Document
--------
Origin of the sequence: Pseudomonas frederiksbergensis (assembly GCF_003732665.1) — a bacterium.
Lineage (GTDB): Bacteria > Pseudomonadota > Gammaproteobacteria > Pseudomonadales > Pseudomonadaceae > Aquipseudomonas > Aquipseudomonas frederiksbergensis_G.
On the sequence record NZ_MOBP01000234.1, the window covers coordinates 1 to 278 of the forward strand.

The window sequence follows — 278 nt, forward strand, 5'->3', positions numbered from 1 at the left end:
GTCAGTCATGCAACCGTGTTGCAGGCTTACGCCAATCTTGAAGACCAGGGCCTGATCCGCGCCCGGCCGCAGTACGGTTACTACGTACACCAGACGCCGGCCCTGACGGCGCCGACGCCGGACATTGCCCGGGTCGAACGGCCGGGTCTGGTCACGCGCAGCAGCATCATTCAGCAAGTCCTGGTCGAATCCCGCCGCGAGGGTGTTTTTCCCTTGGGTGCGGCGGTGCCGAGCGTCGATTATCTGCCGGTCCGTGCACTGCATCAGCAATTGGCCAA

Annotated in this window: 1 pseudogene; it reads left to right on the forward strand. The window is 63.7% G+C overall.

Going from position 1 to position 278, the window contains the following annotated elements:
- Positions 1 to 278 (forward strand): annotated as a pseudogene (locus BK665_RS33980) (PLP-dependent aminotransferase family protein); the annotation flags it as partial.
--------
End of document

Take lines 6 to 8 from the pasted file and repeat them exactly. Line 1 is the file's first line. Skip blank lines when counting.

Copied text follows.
Annotated in this window: 1 pseudogene; it reads left to right on the forward strand. The window is 63.7% G+C overall.

Going from position 1 to position 278, the window contains the following annotated elements:
- Positions 1 to 278 (forward strand): annotated as a pseudogene (locus BK665_RS33980) (PLP-dependent aminotransferase family protein); the annotation flags it as partial.